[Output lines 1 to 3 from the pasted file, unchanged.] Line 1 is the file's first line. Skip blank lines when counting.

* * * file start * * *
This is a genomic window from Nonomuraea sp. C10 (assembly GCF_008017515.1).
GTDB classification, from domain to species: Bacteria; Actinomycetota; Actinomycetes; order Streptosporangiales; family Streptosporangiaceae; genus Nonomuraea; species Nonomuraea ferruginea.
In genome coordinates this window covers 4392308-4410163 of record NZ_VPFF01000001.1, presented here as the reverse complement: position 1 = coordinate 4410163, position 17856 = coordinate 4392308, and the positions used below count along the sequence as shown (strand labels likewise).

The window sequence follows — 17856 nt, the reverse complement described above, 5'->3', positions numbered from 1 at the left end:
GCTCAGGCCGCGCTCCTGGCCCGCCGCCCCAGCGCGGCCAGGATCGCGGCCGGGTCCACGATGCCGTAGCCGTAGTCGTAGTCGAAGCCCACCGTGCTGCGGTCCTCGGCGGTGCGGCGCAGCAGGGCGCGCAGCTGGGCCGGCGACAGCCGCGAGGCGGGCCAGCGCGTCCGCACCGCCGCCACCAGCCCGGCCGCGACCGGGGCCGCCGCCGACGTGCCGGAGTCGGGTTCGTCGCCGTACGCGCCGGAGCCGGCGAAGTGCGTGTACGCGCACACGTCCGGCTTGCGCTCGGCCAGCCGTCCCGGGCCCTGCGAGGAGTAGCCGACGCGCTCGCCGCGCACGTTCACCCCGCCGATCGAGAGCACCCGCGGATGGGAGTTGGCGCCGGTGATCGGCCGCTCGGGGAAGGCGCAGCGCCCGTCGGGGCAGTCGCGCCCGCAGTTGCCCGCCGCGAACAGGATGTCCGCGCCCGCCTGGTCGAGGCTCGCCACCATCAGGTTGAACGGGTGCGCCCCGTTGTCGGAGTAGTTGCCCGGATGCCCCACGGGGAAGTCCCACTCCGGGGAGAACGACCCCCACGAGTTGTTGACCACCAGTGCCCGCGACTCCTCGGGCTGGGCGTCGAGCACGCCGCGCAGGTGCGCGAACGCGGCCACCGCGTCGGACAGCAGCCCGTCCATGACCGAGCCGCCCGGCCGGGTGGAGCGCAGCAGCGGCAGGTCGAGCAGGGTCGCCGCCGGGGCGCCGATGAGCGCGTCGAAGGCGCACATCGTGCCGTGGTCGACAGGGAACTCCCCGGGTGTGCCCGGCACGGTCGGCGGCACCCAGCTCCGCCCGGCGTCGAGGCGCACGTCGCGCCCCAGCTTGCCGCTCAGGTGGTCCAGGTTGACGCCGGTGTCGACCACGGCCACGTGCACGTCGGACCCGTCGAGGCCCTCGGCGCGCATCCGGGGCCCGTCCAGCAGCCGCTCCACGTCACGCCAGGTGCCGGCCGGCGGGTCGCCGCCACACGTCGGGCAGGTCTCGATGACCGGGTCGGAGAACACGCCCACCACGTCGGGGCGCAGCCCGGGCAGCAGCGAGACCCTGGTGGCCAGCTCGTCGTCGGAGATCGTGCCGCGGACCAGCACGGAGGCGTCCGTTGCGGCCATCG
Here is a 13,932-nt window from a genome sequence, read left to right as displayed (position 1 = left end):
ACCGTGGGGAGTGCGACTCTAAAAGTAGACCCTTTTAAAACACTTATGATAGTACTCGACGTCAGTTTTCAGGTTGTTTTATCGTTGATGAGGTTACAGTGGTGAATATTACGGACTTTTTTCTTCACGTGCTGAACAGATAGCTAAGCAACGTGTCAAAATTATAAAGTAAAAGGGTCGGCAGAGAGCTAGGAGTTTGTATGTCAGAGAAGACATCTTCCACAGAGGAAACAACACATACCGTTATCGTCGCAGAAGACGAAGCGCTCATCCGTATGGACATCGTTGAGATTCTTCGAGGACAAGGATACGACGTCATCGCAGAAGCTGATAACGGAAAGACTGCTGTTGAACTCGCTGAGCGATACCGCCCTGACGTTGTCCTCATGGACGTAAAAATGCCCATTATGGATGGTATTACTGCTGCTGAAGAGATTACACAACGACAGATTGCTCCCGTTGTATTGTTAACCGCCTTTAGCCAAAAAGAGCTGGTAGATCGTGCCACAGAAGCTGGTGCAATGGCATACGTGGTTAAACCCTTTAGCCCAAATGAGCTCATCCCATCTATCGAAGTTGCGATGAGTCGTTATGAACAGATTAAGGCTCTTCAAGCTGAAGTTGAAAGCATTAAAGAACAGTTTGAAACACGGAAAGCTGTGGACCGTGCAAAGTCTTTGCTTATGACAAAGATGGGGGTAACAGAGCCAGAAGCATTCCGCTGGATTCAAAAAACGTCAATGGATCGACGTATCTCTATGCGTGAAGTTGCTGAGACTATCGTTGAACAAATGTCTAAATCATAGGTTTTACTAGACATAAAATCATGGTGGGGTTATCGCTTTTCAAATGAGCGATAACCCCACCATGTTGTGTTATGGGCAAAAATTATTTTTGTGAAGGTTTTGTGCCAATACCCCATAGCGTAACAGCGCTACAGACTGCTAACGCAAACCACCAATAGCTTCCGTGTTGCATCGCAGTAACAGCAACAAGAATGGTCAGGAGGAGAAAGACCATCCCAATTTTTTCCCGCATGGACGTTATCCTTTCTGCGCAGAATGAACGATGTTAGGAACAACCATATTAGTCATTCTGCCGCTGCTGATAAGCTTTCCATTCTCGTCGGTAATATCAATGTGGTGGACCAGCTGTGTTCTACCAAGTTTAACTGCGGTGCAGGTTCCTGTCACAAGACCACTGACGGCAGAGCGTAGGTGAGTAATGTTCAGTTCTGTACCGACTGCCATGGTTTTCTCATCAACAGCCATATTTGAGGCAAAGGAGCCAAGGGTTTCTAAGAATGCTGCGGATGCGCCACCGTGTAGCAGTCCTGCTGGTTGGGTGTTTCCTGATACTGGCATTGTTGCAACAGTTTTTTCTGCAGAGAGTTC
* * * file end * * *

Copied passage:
This is a genomic window from Nonomuraea sp. C10 (assembly GCF_008017515.1).
GTDB classification, from domain to species: Bacteria; Actinomycetota; Actinomycetes; order Streptosporangiales; family Streptosporangiaceae; genus Nonomuraea; species Nonomuraea ferruginea.
In genome coordinates this window covers 4392308-4410163 of record NZ_VPFF01000001.1, presented here as the reverse complement: position 1 = coordinate 4410163, position 17856 = coordinate 4392308, and the positions used below count along the sequence as shown (strand labels likewise).